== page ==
National Institute of Health (NIH)
Institute
National Institute of Environmental Health Sciences (NIEHS)
Type
Center Core Grants (P30)
Project #
2P30ES005605-22
Application #
8279705
Study Section
Environmental Health Sciences Review Committee (EHS)
Project Start
2012-05-01
Project End
2017-03-31
Budget Start
2012-05-01
Budget End
2013-03-31
Support Year
22
Fiscal Year
2012
Total Cost
$300,101
Indirect Cost
$111,180
Name
University of Iowa
Department
Type
DUNS #
062761671
City
Iowa City
State
IA
Country
United States
Zip Code
52242
Gottipati, Koteswara R; Bandari, Shiva Kumar; Nonnenmann, Matthew W et al. (2015) Transcriptional mechanisms and protein kinase signaling mediate organic dust induction of IL-8 expression in lung epithelial and THP-1 cells. Am J Physiol Lung Cell Mol Physiol 308:L11-21
Heard, Jason P; McDonald, Kara M; Xing, Yunfan et al. (2015) Regional and national review of factors associated with burn wound cellulitis. J Burn Care Res 36:23-32
Chang, Eugene H; Tang, Xiao Xiao; Shah, Viral S et al. (2015) Medical reversal of chronic sinusitis in a cystic fibrosis patient with ivacaftor. Int Forum Allergy Rhinol 5:178-81
Barros, Nirmalla; Field, Dan W; Steck, Daniel J et al. (2015) Comparative survey of outdoor, residential and workplace radon concentrations. Radiat Prot Dosimetry 163:325-32
Rigler, Shannon L; Kay, Denise M; Sicko, Robert J et al. (2015) Novel copy-number variants in a population-based investigation of classic heterotaxy. Genet Med 17:348-57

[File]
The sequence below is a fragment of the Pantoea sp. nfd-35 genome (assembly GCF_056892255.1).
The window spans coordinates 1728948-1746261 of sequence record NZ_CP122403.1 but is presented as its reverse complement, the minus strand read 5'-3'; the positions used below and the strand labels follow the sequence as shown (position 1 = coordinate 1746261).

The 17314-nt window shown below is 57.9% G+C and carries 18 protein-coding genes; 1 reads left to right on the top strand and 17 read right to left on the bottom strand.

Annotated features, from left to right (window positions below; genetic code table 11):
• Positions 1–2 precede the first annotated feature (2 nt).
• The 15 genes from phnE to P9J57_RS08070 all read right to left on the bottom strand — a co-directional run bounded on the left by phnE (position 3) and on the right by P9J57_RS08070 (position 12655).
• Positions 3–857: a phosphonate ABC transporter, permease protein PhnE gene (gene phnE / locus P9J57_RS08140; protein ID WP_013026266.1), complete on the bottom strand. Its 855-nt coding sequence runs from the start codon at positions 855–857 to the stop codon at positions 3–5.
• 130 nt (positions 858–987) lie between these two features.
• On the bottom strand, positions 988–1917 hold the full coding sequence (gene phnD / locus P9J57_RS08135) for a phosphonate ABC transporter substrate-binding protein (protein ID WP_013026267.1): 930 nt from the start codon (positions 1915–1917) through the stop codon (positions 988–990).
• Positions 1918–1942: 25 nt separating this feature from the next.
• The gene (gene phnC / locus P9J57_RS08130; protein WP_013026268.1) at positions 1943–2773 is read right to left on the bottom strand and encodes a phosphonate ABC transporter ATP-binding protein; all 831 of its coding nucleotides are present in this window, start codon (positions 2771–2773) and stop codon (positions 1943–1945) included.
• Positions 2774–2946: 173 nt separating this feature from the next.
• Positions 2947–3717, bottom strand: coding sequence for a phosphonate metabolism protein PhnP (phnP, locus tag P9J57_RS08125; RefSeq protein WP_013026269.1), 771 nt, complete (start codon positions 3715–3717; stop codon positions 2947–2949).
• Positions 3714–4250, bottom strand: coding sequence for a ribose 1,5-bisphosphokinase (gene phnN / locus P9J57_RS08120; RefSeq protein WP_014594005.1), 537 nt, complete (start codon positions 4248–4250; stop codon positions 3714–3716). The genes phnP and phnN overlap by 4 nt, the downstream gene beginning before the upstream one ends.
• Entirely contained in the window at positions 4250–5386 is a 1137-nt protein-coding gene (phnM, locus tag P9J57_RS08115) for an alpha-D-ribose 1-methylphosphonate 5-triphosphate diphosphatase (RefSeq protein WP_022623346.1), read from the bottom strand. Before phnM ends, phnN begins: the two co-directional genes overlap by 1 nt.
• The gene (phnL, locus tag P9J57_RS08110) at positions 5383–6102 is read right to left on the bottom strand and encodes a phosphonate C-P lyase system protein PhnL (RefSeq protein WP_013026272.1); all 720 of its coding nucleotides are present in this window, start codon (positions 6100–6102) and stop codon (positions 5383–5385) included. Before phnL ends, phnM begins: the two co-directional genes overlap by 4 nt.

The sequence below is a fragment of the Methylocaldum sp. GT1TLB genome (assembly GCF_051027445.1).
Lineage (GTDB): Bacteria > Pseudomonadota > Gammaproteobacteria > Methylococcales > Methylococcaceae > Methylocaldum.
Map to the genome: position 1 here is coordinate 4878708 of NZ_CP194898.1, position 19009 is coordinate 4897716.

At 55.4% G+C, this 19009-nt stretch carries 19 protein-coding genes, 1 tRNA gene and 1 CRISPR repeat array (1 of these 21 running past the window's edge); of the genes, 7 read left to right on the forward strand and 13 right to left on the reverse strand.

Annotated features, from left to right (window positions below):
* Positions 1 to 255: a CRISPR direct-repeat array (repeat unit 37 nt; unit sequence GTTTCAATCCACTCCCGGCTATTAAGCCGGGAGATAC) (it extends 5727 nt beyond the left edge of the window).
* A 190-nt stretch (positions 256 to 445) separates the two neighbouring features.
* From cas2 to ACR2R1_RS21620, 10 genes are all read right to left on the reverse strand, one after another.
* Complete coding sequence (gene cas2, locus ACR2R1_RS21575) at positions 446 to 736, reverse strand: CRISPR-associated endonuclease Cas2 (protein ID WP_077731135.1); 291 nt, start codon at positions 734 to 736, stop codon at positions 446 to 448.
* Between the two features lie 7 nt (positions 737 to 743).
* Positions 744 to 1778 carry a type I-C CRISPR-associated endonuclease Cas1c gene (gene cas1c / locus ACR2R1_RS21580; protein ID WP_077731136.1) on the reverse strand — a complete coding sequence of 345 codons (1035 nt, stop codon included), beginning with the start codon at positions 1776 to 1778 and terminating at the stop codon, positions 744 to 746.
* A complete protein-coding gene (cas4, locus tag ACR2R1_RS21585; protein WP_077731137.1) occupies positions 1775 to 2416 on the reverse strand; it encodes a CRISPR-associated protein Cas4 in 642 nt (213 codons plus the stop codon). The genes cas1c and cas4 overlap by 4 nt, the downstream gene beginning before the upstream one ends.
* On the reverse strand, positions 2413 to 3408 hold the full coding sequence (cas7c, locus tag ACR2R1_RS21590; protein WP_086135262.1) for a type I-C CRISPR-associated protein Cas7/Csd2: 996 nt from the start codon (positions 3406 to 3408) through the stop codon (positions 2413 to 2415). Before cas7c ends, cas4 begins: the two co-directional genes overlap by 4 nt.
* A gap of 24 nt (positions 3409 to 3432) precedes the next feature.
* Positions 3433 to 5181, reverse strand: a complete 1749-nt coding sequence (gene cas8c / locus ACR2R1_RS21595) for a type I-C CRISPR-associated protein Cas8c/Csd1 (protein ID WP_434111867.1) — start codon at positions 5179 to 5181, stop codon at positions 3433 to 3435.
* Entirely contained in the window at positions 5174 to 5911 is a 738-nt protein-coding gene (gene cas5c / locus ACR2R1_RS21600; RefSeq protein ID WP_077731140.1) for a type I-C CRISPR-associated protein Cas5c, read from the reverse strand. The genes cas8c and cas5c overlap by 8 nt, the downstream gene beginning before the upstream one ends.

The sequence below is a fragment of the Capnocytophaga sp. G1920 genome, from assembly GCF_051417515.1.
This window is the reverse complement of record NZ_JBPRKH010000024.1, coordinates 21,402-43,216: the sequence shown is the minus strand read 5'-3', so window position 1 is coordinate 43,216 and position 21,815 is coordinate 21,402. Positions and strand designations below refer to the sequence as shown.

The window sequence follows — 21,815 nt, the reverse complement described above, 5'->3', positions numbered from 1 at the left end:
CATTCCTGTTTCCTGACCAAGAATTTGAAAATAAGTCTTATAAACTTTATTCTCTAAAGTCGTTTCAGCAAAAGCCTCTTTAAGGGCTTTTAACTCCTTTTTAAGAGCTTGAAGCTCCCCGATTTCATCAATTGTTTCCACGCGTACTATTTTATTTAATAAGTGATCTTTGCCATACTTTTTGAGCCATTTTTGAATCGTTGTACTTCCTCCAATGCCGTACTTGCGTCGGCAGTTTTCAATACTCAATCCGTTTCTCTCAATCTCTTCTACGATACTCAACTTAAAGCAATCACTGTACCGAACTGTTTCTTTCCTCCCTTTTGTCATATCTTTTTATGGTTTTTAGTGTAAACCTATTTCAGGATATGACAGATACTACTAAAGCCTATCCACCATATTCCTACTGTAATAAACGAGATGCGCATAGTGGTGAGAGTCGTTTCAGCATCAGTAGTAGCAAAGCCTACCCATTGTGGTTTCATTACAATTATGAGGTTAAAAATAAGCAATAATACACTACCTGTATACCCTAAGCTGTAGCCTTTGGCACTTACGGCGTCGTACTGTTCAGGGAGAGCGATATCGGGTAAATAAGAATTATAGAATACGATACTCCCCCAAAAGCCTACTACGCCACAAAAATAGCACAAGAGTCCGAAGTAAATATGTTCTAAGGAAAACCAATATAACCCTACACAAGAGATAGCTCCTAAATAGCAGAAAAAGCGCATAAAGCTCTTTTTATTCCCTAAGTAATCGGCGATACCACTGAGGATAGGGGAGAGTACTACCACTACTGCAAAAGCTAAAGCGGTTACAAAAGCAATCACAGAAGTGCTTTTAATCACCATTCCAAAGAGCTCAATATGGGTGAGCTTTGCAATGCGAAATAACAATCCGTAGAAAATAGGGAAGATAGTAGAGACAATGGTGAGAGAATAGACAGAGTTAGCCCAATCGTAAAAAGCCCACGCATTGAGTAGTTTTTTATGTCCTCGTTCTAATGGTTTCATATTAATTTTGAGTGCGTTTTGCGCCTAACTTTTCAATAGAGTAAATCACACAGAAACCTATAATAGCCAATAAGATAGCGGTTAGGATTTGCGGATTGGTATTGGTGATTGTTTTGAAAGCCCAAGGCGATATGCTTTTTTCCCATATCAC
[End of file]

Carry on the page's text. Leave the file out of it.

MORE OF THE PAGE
Zhu, Yong; Romitti, Paul A; Caspers Conway, Kristin M et al. (2015) Genitourinary health in a population-based cohort of males with Duchenne and Becker Muscular dystrophies. Muscle Nerve 52:22-7
Berton, G; Castaldi, M A; Cassatella, M A et al. (2015) Editorial: Celebrating the 50th anniversary of the seminal discovery that the phagocyte respiratory burst enzyme is an NADPH oxidase. J Leukoc Biol 97:2-Jan
Kilburg-Basnyat, Brita; Metwali, Nervana; Thorne, Peter S (2015) Effect of deployment time on endotoxin and allergen exposure assessment using electrostatic dust collectors. Ann Occup Hyg 59:104-15
Wu, Xianai; Barnhart, Christopher; Lein, Pamela J et al. (2015) Hepatic metabolism affects the atropselective disposition of 2,2',3,3',6,6'-hexachlorobiphenyl (PCB 136) in mice. Environ Sci Technol 49:616-25
Cyr, A R; Kulak, M V; Park, J M et al. (2015) TFAP2C governs the luminal epithelial phenotype in mammary development and carcinogenesis. Oncogene 34:436-44

Showing the most recent 10 out of 429 publications